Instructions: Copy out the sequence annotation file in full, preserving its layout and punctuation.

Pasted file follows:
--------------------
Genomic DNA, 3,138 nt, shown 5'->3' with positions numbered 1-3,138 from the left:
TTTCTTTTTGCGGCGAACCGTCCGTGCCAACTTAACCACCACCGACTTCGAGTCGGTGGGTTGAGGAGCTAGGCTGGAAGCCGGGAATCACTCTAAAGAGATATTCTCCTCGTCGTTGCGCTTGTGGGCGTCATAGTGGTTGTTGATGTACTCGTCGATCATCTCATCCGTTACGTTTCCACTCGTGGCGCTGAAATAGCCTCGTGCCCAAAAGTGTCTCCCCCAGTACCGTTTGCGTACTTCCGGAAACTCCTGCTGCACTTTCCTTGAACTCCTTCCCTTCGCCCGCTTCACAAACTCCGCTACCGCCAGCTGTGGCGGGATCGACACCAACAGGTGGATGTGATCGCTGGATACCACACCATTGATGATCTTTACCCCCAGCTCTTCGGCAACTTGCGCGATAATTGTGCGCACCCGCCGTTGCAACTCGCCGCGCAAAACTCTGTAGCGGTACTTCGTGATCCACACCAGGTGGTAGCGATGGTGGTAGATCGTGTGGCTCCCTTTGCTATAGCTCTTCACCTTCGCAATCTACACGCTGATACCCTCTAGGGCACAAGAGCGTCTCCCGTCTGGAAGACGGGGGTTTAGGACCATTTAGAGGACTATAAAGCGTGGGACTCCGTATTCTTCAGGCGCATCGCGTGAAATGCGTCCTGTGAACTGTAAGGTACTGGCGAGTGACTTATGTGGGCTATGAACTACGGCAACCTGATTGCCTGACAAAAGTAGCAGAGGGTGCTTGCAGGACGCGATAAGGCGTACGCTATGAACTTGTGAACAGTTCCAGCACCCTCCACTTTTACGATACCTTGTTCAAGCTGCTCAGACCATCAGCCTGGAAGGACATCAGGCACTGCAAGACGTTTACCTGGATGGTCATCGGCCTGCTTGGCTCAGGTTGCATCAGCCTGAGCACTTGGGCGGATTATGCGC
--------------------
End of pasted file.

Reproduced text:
Genomic DNA, 3,138 nt, shown 5'->3' with positions numbered 1-3,138 from the left:
TTTCTTTTTGCGGCGAACCGTCCGTGCCAACTTAACCACCACCGACTTCGAGTCGGTGGGTTGAGGAGCTAGGCTGGAAGCCGGGAATCACTCTAAAGAGATATTCTCCTCGTCGTTGCGCTTGTGGGCGTCATAGTGGTTGTTGATGTACTCGTCGATCATCTCATCCGTTACGTTTCCACTCGTGGCGCTGAAATAGCCTCGTGCCCAAAAGTGTCTCCCCCAGTACCGTTTGCGTACTTCCGGAAACTCCTGCTGCACTTTCCTTGAACTCCTTCCCTTCGCCCGCTTCACAAACTCCGCTACCGCCAGCTGTGGCGGGATCGACACCAACAGGTGGATGTGATCGCTGGATACCACACCATTGATGATCTTTACCCCCAGCTCTTCGGCAACTTGCGCGATAATTGTGCGCACCCGCCGTTGCAACTCGCCGCGCAAAACTCTGTAGCGGTACTTCGTGATCCACACCAGGTGGTAGCGATGGTGGTAGATCGTGTGGCTCCCTTTGCTATAGCTCTTCACCTTCGCAATCTACACGCTGATACCCTCTAGGGCACAAGAGCGTCTCCCGTCTGGAAGACGGGGGTTTAGGACCATTTAGAGGACTATAAAGCGTGGGACTCCGTATTCTTCAGGCGCATCGCGTGAAATGCGTCCTGTGAACTGTAAGGTACTGGCGAGTGACTTATGTGGGCTATGAACTACGGCAACCTGATTGCCTGACAAAAGTAGCAGAGGGTGCTTGCAGGACGCGATAAGGCGTACGCTATGAACTTGTGAACAGTTCCAGCACCCTCCACTTTTACGATACCTTGTTCAAGCTGCTCAGACCATCAGCCTGGAAGGACATCAGGCACTGCAAGACGTTTACCTGGATGGTCATCGGCCTGCTTGGCTCAGGTTGCATCAGCCTGAGCACTTGGGCGGATTATGCGC